Guest Post: Corporate Profits Soaring Thanks To Record Unemployment

Tyler Durden's picture

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10kby2k's picture

Yep.  Even Bernank acknowledges policy change is necessary. Great time to be a corporate big wig. Fuck the people! 

Id fight Gandhi's picture

Every company that gave big bonuses or bought back shares could have hired Americans instead of overseas.

Every buy back I cringe as shareholder numbers and EPS are more important than the USA worker.

Fuck indeed

Bearster's picture

Yup, the new marxism, the same as the old marxism.  Apparently, it is the duty of corporations to:

 - maximize expenses

 - maximize tax payments

 - do less with more

 - run at breakeven; avoid profits

 - benefit society, workers, government--everyone but shareholders

snowball777's picture

Is the phrase "enlightened self-preservation" completely lost on you?

Aquiloaster's picture

I often wonder how many people who claim to disdain Marxism have actually ever read anything by Marx or know anything about him, his ideas, or the history of his ideas. I am by NO means advocating Marxism, but from personal experience I know that "Capital" by Marx AND ENGELS is a difficult lengthy read. It talks mostly about concepts such as use-value, exchange-value, labor and the means of production. The authors conclude that industrial capitalism is impoverishing because the worker is aliented from the product in that it is not wholly his AND he does not directly benefit from the sale of his product in the market. In any case, I find it doubtful that most people who claim to understand Marxism actually know anything about it. This doesn't only mean you Bearster--its just a general comment about people tending to speak definitively on that with which they are not familiar.

jeff montanye's picture

ditto keynesianism.  or capitalism in practice (as opposed to theory).

Mach1513's picture

If everyone maximizes, everyone loses in th long run, and almost everyone in the short run.

As to profits, in a true market economy profits approach 0. All real profit is economic rent.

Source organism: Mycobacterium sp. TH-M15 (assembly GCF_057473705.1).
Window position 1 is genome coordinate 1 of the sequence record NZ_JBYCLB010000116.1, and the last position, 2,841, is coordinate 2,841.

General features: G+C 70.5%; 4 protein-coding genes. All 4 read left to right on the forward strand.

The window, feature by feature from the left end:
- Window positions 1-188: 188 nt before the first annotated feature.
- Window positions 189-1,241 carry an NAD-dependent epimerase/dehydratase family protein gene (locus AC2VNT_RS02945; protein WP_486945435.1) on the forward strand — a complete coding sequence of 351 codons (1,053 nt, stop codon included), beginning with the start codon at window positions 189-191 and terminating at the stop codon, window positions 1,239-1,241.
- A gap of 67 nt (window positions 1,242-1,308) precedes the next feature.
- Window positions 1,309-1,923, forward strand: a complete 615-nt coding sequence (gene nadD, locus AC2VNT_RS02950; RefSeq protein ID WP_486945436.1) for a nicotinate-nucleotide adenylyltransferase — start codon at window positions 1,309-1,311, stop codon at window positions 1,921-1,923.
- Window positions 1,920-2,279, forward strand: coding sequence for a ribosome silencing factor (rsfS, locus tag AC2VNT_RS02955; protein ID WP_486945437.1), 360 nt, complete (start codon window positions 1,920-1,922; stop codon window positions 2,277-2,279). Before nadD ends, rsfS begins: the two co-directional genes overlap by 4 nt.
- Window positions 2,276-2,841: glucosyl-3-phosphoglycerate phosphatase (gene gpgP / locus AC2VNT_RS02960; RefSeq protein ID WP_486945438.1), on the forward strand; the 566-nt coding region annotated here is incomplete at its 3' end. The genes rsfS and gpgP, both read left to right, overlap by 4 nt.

Sean7k's picture

ORI, I would suggest this has nothing to do with corporations per se, but with tax policies that encourage overseas production and and the FED's monetary policies.

The US rewards corporate money laundering.

As for the FED, as long as you keep dumping liquidity in the market and protect these businesses from dealing with malinvestment (especially mark to fantasy), but all malinvestment (GM and Harley Davidson and all banks come to mind), it is impossible to give the clear market based signals that encourage the increases in employment we need. 

We have to put the blame where the blame belongs:The FED and their proxies (government).

rwe2late's picture

  And the Fed and government make policy at the behest of the... ?

(clue for the clueless: NOT the lower classes)

Bearster's picture

Don't the "lower classes" (to use the marxist rhetoric) want handouts in excess of tax revenues?  Handout such as:

 - Social Security

 - Medicare

 - Medicaid

 - SNAP / Section 8 / WIC / all other traditional welfare programs

 - pensions

 - union government jobs

 - free schooling for the kids, with free lunches, after school babysitting, etc.

 - many many more

I think if you looked at the vast, vast array of handouts, giveaways, loot distribution and redistribution, and other ways that government spends beyond its tax revenues, you will find something for everyone: from corporate welfare, to farm welfare, to senior citizen welfare, to child welfare, to middle class welfare, to banker welfare...

People want the Fed because they think the Fed makes it possible to have magic (a free lunch).

Bobbyrib's picture

Being from the state with the highest property taxes in the nation, I can tell you public school education is not free.

Other than that you have some nice generalizations when you use the term "lower classes."

 

10kby2k's picture

judging by the results of the publuc school education, it should be free

snowball777's picture

I'm sure they'd rather be gainfully employed and paid enough to afford the private equivalents, but maybe you're under the impression they enjoy waiting in long lines for the crappy version they get.

And none of those 'handouts' ever trickle into your mouth?

Never provided a service that you've used in your lifetime?

Never kept people from breaking into your house for something to sell for a profit?

Do tell what 'magic' has allowed you to accomplish this feat...

And no person who has ever taken such a handout has ever been alive later to pay taxes, right?

Or been able to work that extra hour and increase corporate productivity?

Or bought food that would otherwise rot in a ditch?

Do tell.

Sean7k's picture

The FED is a private banking corporation run by international bankers. They make the policy, which was my point. I really didn't think I'd have to spell it out, but there you go.

disabledvet's picture

"rational in the extreme."  To this i would say "Empire, Inc." meet "Empire USA."  The lines are drawn, pick your weapons.